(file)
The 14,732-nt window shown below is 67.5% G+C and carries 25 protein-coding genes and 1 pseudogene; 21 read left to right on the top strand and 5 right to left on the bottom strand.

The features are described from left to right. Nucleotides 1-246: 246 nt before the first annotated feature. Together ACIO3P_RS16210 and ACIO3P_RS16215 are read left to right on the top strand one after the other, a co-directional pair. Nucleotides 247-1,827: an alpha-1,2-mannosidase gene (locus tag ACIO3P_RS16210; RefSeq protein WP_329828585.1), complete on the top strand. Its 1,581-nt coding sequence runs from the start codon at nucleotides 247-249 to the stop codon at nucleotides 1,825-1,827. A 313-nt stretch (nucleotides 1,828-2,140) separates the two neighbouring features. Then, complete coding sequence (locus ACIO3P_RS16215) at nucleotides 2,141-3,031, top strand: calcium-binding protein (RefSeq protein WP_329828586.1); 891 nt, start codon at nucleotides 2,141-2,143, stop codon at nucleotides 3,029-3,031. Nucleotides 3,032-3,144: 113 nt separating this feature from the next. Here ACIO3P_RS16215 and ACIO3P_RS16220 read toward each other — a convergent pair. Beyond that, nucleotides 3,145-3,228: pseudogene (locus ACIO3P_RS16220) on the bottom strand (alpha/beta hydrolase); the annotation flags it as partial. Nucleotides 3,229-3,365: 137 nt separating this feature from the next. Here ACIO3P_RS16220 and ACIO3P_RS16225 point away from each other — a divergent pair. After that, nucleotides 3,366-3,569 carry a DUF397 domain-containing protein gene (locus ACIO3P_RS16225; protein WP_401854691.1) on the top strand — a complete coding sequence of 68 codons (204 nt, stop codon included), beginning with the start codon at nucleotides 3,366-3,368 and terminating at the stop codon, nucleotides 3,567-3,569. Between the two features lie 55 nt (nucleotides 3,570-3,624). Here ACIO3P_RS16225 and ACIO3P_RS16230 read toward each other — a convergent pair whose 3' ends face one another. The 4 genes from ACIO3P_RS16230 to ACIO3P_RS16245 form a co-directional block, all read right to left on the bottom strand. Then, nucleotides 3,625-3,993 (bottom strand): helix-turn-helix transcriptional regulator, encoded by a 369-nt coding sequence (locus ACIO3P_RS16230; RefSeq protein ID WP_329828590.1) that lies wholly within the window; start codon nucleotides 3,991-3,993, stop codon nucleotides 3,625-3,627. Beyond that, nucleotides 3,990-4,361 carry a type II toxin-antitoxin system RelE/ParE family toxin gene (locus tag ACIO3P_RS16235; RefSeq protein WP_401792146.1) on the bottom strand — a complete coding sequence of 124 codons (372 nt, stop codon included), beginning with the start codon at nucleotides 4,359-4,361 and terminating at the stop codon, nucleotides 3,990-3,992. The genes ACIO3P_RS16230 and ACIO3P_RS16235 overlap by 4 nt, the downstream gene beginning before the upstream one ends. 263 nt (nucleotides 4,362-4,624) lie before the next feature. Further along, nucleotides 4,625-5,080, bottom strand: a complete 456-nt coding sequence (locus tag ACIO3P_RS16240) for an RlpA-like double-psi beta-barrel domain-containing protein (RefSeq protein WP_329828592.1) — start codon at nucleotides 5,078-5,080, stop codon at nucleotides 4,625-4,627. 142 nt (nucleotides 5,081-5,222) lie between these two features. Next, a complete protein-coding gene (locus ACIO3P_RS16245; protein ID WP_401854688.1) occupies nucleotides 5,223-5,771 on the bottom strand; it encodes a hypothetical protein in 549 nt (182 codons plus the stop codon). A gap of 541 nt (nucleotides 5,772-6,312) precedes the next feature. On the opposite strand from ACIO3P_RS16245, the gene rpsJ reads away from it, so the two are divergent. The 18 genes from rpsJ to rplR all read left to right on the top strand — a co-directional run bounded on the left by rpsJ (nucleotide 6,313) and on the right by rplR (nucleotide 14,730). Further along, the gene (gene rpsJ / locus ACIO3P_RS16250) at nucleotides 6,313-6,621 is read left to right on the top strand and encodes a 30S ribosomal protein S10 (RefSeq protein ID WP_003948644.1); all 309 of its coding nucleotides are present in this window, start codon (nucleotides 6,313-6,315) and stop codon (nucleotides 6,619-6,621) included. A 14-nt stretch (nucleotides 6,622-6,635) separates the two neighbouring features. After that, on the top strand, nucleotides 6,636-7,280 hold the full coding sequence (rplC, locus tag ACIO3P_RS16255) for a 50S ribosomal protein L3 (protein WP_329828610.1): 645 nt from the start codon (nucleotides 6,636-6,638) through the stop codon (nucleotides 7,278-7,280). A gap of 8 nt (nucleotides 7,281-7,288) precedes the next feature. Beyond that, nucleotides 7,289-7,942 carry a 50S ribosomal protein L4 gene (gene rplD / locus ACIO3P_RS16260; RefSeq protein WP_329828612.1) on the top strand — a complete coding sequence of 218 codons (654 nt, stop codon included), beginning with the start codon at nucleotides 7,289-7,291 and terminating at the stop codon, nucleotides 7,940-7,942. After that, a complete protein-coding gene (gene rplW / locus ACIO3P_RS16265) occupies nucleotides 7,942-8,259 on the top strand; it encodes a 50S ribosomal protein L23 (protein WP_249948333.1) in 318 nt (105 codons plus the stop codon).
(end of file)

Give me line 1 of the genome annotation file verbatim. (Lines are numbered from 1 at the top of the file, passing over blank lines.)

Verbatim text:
The 14,732-nt window shown below is 67.5% G+C and carries 25 protein-coding genes and 1 pseudogene; 21 read left to right on the top strand and 5 right to left on the bottom strand.